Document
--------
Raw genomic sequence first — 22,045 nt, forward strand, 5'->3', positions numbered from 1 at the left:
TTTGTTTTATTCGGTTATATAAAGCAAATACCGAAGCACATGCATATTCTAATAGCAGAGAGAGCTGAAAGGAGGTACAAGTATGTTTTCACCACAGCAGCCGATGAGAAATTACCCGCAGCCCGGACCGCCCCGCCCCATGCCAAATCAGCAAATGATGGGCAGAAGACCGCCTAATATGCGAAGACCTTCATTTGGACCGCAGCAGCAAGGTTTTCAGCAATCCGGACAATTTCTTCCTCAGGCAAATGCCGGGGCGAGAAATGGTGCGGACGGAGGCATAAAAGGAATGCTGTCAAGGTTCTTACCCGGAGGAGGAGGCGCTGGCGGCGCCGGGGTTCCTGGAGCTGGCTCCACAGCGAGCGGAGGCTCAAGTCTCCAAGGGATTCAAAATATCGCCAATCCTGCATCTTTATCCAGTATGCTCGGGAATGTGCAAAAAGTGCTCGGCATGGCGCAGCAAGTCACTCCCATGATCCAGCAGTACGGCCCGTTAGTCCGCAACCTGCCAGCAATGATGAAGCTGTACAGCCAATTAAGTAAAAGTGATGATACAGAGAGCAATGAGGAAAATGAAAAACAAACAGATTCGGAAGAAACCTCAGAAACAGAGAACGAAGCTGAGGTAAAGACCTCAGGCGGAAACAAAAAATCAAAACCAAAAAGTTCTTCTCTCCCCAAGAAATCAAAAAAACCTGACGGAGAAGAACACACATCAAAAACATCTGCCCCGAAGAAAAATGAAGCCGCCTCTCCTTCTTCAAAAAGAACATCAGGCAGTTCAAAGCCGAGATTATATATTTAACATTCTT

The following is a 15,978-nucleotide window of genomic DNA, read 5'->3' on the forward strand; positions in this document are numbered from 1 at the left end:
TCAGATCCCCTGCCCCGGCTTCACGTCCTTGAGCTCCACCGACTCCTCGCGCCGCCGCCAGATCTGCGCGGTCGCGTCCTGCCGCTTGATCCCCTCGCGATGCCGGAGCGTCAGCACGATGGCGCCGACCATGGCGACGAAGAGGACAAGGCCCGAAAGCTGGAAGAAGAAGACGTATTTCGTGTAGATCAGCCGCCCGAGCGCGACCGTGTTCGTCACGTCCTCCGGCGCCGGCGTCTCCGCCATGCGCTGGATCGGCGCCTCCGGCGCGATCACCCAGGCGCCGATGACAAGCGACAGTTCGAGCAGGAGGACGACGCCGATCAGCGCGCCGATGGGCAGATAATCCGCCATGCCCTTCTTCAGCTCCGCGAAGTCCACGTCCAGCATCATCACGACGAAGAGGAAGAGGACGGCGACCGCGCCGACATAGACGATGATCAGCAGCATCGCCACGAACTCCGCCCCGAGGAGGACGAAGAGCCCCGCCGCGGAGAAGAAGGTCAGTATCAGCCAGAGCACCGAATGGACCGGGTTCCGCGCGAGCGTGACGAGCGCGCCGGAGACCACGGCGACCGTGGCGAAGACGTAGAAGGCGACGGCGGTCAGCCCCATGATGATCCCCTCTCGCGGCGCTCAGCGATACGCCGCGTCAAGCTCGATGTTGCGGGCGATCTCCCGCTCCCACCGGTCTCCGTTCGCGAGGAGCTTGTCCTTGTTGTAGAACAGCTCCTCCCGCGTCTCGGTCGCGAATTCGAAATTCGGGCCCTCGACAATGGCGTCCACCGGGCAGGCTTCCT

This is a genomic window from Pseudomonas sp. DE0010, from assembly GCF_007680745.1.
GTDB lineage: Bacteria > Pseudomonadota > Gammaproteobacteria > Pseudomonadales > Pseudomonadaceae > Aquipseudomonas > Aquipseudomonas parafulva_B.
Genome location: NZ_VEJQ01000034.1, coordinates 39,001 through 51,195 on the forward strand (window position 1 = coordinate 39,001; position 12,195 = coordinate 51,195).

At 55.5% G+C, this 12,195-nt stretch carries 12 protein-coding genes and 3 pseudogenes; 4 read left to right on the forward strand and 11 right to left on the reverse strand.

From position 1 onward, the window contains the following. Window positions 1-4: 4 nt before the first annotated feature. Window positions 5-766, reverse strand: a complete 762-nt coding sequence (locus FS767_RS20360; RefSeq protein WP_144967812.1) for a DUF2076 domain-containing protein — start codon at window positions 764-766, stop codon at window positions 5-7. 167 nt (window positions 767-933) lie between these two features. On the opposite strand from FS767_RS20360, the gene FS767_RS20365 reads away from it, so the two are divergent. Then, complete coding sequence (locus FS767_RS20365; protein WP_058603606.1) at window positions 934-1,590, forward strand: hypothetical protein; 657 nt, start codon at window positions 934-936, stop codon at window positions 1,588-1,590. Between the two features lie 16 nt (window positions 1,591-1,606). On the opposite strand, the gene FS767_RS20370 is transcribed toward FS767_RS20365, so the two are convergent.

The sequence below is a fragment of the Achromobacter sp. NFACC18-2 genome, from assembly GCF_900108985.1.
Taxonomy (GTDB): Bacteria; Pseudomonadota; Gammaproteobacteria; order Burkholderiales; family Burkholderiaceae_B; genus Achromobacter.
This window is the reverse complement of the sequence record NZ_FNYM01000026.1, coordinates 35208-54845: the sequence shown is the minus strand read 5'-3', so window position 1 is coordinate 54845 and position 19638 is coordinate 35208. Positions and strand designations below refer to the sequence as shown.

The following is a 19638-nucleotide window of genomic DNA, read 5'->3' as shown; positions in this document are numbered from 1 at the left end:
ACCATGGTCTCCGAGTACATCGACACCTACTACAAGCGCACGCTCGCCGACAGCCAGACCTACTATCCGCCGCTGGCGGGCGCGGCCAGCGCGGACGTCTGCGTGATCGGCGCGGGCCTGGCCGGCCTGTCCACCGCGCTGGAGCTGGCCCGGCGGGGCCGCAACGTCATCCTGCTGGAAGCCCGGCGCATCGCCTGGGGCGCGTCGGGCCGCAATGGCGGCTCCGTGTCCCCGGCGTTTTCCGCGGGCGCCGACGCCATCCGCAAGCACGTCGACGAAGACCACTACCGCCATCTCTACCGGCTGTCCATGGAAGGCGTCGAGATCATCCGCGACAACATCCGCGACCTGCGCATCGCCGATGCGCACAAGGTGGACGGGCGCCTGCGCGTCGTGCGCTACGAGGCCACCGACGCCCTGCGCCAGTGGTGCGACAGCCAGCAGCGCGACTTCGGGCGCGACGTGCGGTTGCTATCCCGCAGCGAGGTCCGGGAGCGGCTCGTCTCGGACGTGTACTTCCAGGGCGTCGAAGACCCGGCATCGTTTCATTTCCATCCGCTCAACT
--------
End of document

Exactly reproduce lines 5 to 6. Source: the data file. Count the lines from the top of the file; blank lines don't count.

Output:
This is a genomic window from Pseudomonas sp. DE0010, from assembly GCF_007680745.1.
GTDB lineage: Bacteria > Pseudomonadota > Gammaproteobacteria > Pseudomonadales > Pseudomonadaceae > Aquipseudomonas > Aquipseudomonas parafulva_B.